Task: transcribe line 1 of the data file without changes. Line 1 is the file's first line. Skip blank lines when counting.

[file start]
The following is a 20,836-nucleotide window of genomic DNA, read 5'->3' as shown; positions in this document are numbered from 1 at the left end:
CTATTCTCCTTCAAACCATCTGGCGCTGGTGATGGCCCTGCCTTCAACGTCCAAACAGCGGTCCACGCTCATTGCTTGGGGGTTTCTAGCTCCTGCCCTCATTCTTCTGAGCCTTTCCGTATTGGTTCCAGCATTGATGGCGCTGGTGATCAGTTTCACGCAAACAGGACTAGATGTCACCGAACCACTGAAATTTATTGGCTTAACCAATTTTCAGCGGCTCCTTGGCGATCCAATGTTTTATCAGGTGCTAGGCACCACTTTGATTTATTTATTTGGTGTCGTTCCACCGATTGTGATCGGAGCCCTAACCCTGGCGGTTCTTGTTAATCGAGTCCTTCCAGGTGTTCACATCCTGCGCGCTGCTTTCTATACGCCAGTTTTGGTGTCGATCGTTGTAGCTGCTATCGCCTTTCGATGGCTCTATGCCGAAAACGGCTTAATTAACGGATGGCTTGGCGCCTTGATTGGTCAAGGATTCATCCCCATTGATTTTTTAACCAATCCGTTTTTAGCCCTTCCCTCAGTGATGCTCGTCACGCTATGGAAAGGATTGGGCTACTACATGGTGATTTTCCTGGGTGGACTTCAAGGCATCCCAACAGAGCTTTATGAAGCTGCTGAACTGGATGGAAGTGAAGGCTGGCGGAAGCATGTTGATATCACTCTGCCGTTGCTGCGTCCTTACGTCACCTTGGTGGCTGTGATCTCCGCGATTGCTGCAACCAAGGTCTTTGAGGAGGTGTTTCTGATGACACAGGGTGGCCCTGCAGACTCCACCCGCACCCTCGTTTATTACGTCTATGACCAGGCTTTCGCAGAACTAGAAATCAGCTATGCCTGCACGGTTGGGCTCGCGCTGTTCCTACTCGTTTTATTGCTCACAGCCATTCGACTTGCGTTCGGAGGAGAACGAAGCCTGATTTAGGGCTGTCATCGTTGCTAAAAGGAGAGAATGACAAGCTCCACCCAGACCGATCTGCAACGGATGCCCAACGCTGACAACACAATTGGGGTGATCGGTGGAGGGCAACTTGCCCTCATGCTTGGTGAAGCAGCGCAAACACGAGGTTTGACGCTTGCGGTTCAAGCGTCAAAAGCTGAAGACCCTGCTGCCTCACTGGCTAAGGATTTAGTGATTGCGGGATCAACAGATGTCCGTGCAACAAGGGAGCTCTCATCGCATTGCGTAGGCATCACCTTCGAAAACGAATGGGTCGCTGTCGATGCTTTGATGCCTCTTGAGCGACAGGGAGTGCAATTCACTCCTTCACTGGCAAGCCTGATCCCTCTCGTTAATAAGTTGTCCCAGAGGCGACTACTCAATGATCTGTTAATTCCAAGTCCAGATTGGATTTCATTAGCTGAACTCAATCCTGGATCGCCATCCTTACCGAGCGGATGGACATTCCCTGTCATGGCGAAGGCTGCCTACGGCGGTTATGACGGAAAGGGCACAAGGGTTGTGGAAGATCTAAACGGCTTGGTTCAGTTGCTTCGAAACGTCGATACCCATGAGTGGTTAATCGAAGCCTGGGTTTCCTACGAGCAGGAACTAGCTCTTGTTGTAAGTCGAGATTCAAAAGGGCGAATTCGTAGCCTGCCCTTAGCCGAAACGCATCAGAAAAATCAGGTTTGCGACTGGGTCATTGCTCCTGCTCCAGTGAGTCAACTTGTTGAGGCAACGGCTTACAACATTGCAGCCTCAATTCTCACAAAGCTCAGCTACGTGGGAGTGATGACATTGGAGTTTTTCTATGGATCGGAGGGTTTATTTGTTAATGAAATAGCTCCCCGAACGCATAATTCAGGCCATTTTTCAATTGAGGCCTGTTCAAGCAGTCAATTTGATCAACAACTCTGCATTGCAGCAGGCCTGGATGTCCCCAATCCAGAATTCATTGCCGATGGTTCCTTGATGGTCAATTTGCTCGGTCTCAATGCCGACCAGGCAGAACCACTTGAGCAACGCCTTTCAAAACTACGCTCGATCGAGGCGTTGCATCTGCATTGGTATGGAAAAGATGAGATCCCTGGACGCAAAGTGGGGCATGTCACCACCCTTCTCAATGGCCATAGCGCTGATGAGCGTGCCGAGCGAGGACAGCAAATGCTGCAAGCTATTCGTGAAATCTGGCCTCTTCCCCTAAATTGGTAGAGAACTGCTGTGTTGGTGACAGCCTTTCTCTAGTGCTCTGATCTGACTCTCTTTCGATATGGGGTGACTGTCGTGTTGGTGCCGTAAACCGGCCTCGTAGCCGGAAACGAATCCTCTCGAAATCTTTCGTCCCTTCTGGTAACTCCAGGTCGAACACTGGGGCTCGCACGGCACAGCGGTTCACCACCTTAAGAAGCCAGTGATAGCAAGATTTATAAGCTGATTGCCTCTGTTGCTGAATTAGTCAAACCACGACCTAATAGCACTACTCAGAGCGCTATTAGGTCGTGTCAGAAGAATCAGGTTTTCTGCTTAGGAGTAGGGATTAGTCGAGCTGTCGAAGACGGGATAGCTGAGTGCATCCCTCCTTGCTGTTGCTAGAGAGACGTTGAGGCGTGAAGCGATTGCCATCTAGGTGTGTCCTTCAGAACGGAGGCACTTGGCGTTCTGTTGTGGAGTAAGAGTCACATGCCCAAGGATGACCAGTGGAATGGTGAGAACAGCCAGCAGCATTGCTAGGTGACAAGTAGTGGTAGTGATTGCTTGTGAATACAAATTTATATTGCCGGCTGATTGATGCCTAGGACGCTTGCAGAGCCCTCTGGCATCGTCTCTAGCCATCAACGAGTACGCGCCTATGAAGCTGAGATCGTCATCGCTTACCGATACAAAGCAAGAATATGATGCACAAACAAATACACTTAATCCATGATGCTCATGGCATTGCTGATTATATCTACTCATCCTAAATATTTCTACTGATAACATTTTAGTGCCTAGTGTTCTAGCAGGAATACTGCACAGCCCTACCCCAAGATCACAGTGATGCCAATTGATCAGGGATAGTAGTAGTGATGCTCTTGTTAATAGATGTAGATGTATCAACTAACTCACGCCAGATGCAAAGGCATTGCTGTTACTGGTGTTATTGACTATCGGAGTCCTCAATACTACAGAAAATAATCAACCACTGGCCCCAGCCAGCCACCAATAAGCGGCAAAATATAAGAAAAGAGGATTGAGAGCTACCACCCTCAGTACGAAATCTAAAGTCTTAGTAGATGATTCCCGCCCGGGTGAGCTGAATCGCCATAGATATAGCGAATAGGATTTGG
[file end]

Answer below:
The following is a 20,836-nucleotide window of genomic DNA, read 5'->3' as shown; positions in this document are numbered from 1 at the left end: